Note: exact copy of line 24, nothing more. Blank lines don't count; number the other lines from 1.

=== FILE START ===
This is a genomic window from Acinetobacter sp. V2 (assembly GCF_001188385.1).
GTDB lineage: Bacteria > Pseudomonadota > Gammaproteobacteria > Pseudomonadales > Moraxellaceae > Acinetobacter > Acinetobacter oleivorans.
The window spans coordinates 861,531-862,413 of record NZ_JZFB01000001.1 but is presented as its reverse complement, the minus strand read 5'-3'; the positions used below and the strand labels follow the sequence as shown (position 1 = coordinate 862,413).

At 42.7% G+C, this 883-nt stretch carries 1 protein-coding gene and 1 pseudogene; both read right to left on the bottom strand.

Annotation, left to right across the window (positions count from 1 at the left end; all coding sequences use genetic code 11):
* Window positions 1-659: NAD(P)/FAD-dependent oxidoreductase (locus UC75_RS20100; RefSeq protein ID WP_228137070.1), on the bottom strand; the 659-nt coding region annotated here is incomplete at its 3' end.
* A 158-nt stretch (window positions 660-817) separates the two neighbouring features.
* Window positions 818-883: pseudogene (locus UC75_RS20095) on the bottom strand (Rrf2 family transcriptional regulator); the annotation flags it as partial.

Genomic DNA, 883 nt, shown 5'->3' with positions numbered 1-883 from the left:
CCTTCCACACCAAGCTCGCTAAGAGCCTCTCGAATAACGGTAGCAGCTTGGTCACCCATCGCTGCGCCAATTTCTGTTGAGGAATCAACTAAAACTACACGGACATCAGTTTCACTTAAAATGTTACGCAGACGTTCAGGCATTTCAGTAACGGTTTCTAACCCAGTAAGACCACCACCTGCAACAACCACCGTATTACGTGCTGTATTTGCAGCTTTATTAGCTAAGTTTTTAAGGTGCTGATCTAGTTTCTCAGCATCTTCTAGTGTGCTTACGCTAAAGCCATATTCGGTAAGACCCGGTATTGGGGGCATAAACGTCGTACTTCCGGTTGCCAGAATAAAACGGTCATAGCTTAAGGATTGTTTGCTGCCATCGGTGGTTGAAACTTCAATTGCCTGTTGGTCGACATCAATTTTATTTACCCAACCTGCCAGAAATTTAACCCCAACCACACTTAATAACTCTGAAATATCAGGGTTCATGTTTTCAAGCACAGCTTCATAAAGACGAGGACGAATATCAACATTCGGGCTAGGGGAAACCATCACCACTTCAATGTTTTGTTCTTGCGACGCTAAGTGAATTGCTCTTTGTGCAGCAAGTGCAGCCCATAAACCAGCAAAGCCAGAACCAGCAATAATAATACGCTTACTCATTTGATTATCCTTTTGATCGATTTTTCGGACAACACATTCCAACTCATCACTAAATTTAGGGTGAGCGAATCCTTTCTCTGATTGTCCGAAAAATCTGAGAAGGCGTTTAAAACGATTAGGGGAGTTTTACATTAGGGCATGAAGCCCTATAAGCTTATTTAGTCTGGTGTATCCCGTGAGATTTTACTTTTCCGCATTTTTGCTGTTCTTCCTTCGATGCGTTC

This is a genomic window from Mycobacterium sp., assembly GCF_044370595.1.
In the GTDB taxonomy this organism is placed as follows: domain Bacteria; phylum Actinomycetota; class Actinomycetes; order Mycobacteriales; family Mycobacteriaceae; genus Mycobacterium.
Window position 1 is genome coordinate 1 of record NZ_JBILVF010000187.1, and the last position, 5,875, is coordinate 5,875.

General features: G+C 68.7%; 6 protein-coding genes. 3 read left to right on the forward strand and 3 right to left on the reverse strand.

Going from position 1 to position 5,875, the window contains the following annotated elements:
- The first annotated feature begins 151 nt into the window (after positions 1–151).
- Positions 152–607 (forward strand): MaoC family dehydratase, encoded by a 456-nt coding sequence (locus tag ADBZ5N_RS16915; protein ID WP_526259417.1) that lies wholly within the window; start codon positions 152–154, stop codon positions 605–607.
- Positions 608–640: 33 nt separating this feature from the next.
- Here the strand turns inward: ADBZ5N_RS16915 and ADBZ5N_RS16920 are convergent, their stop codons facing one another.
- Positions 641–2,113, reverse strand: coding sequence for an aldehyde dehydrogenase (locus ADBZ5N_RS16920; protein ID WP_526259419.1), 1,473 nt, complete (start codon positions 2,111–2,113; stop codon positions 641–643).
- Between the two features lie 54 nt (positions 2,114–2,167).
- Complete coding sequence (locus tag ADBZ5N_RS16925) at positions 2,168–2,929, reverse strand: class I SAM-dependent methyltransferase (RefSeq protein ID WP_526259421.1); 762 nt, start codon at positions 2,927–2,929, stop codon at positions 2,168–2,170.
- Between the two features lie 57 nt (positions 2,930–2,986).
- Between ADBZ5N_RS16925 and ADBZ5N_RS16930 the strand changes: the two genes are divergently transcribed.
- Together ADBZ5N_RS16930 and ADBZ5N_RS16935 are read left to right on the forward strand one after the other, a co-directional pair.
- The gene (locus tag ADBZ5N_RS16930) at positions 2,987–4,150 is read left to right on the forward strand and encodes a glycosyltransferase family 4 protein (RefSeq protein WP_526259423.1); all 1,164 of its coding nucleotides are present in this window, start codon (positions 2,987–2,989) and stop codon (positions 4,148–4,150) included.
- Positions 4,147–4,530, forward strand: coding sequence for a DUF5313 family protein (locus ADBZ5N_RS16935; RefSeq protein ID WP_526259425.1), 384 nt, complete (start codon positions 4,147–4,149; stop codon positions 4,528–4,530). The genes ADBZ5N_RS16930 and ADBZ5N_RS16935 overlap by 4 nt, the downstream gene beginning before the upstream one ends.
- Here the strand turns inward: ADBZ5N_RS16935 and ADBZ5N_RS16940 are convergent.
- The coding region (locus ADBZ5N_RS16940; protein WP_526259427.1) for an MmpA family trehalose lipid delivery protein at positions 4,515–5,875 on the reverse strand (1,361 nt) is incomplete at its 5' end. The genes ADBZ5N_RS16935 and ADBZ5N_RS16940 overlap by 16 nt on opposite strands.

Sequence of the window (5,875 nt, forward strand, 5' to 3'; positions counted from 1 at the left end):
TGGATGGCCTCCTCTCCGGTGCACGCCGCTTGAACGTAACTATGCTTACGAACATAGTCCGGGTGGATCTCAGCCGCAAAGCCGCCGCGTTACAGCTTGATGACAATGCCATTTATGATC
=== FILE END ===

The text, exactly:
- Between ADBZ5N_RS16925 and ADBZ5N_RS16930 the strand changes: the two genes are divergently transcribed.